New Android crypto mining malware can destroy devices

Tuesday, December 19, 2017 By

A new modular strain of Android malware can not only carry out malicious actions, it can even destroy the handset...


A new malware variant targeting Android smartphones will actually destroy the device physically, in an unusually aggressive strategy.

The malware, called Loapi, installs a Monero miner that - if left to run unhindered - will ramp up the phone’s CPU usage until the battery overheats or worse.

Discovered and documented by Kaspersky Labs, the researchers installed Loapi on a test handset, stating: “Because of the constant load caused by the mining module and generated traffic, the battery bulged and deformed the phone cover.”

New Android crypto mining malware can destroy devices

The malware appears to have been evolved from Podec, a malware strain spotted in 2015, but has a complicated modular architecture, designed to carry out a range of malicious activities. These include mining the Monero (XMR) cryptocurrency, pestering users with constant ads, as well as being able to launch DDoS attacks from the infected device. “We’ve never seen such a ‘jack of all trades’ before” said the researchers.

Loapi communicates with these module-specific command and control servers:

  • ronesio.xyz (advertisement module);
  • api-profit.com:5210 (SMS module and mining module);
  • mnfioew.info (web crawler); and
  • mp-app.info (proxy module)

Loapi obtains device administrator rights by the simple yet effective technique of bombarding users with popups until they do what the malware wants. This strategy also serves to uninstall genuine AV software on the handset too. Users will need to boot their phones into safe mode to uninstall Loapi, as the malware also closes the Settings window whenever it detects that a user is trying to deactivate its administrator account.

Ilia Kolochenko, CEO, High-Tech Bridge pointed out that mobile devices often contain the most sensitive data of all devices: “Compromised mobile phones are even more critical than a personal computer or account on a website. Users tend to store huge amount of personal and very sensitive data on their mobile devices, including their photos, financial information, passwords for dating and health apps, access codes for the offices, and even strictly confidential data of their employers.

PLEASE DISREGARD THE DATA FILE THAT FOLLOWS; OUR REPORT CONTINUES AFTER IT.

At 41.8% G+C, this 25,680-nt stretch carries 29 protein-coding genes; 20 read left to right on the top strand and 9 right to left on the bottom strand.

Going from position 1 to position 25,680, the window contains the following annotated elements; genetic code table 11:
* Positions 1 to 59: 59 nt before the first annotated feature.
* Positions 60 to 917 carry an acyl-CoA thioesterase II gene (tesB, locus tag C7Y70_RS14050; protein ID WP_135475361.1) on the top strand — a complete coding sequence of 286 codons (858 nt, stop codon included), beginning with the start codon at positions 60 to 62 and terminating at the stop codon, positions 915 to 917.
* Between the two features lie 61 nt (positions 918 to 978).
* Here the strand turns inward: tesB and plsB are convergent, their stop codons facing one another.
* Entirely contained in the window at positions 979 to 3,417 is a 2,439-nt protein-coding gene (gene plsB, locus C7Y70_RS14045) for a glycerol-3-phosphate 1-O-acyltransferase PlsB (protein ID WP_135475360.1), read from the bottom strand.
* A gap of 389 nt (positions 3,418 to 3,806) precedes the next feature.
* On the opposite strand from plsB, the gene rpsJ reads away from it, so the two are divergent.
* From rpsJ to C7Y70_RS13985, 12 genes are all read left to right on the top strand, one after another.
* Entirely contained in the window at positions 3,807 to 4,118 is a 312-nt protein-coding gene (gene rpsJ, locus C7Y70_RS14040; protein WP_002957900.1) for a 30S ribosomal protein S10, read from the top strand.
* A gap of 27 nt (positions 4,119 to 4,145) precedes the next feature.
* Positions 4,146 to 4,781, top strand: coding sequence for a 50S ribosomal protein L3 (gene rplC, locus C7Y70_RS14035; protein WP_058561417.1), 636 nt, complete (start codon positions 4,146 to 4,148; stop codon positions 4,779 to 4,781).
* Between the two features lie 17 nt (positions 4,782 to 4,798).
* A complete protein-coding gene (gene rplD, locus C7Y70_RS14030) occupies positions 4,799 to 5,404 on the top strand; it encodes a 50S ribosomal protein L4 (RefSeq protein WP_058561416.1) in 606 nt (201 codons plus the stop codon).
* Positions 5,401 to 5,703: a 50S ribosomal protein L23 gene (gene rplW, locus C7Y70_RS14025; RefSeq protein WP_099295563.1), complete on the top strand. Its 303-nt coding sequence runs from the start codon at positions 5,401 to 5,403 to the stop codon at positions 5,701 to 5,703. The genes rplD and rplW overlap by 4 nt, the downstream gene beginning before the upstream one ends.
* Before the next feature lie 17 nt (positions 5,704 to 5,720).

A compromised mobile device can lead to irreparable harm in terms of financial and reputational damage. Users were reluctant to update their Windows XP machines fifteen years ago, now their demonstrate the same carelessness towards their mobile phones. If nothing changes – cybercriminals will skyrocket their illicit income from ransomware, blackmailing, and data theft affecting mobile phones. Continuously keeping your mobile phone up2date, avoid jailbreak (iPhone) and rooted (Android) device, prudence when installing new apps – these simple precautions can prevent 99% of attacks against your mobile crown jewels.

In recognition of the rising threat of compromised applications, High-Tech Bridge has launched a free online service “Mobile X-Ray” to test mobile application security and privacy. It detects the most common weaknesses and vulnerabilities, including OWASP Mobile Top Ten, and provides a user-friendly report with remediation guidance. So far, just under 12,000 apps have been tested, and even the most secure of the leader board to date have more than one medium risk vulnerability.

Data storage issues and poor cryptography implementation are common errors - there is still plenty of work to be done on the basics!


Mark Mayne has covered the security industry for more than 15 years, editing news for SC Magazine and editing SecurityVibes UK. Mark has a background in national news journalism and tech reporting, and has run b2b and b2c editorial sites.

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